The residents of Pakistan's northwestern city of Peshawar have lived through countless bombings, shootings and kidnappings in recent years, but now a new peril stalks the streets -- huge house rats.
Residents of the city, on the front line of Pakistan's battle against homegrown Taliban militants, say the rodents have eaten countless chickens, bitten dozens of adults, spread disease and even killed a baby.
But help is at hand in the stocky form of Naseer Ahmad.
"It is my mission and I took it on after I saw my friend taking his wife to hospital because she was bitten by a rat," Ahmad told AFP while on a mission in the city's densely populated Zaryab neighbourhood.
"Her medical treatment cost him 5,000 rupees ($50) and she had to have an anti-rabies injection."
The rats are nine to 12 inches (22 to 30 cm) long, almost the same again when you include the tail.
"They are everywhere, in the streets, in markets and in shops," Ahmad said.
The rat-hunter says they attack at night and escape before dawn, damaging the fabric of houses and shops, contaminating food and biting women and children.
In past, the rat numbers in the city were limited but monsoon flash floods in the surrounding countryside in recent years have driven them downtown.
Many make their home in an open sewer which flows through the city and come out at night, gnawing with their large teeth and scurrying about in poor neighbourhoods.
- Night hunter -
As night falls, Ahmad begins his hunt, tracking the rats on foot -- street by street, house by house and shop by shop.
He takes a piece of bread, sprinkles sugar on it and sprays it with a chemical mixture.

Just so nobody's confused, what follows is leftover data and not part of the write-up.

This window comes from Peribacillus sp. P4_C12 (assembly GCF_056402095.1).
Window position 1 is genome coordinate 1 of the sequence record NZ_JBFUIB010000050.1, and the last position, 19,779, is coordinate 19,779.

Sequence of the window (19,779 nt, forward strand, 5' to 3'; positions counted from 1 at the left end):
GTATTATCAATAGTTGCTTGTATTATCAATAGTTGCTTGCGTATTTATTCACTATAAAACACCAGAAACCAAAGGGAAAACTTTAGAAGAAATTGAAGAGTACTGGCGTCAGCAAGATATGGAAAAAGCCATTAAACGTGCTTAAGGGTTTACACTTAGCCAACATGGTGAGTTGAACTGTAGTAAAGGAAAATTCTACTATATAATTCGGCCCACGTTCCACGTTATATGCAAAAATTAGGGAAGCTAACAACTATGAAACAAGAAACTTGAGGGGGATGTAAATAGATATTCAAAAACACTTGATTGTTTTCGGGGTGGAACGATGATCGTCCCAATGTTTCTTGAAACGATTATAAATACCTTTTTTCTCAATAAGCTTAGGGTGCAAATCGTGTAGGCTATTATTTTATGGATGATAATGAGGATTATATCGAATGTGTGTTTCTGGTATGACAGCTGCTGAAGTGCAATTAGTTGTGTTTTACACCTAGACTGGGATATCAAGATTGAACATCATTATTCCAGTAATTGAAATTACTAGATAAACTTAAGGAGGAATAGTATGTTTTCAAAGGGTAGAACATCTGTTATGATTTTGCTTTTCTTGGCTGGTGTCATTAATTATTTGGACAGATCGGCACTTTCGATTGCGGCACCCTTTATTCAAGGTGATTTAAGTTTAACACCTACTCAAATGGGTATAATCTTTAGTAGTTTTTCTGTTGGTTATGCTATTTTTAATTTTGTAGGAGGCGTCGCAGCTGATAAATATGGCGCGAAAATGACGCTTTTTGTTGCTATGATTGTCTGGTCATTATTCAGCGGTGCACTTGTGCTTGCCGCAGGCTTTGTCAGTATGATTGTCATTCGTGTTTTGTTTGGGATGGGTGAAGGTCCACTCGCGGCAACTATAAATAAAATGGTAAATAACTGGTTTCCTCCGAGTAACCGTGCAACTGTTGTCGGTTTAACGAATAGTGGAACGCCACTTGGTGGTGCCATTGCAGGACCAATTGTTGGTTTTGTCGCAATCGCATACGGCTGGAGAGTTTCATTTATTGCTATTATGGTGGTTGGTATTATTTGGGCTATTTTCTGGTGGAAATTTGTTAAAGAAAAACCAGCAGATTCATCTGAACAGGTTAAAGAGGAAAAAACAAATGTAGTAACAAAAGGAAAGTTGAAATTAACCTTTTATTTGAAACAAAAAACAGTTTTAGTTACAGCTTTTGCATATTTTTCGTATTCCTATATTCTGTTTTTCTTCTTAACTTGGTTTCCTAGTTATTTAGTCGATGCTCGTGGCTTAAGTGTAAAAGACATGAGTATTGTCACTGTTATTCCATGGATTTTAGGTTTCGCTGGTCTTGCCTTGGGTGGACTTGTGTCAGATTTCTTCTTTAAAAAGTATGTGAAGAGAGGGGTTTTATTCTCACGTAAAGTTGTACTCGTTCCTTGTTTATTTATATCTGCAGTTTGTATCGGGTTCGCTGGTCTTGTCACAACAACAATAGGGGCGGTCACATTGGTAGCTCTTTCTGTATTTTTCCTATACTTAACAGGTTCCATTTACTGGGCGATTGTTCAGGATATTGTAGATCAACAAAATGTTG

"They are actually immune to local poison now, so I have to apply my own formula," Ahmad said.
While Ahmad and his daughters lay the bait, further down the narrow grubby street, resident Gul Zada patches up holes chewed by rats in the floor of his house.
Other than structural damage, Zada said rats killed his infant nephew.
"They bit my nephew last year, he was one and a half years old, but we took him to hospital and he died there," Zada told AFP.
Zada's grandfather Faqir Gul said everyone has traps in their houses, but locals say Ahmad is the only effective resistance force.
"They attack like an army and come around 10 c'clock at night," Ammanullah Khan, a tailor who makes leather jackets, told AFP, complaining the rats chewed through his stock.
Ahmad lays the poisoned bread in corners, in front of shops and all other places where the rats can sneak in.
The morning after comes the clear-up, and Ahmad's formula seemed to do the trick. Residents could be seen collecting dead rats with shovels and hoes and throwing them in a street corner.
Ahmad gathered up to 100, pitching the dead rats in his wheelbarrow using a hoe. He put them in plastic bags and buried them in a field.
He might be dedicated, and popular with residents, but so far Ahmad's efforts are strictly unofficial -- and unpaid by the authorities.
But he remains undeterred.
"I have no resources and no help from government but its more than a mission for me," Ahmad said.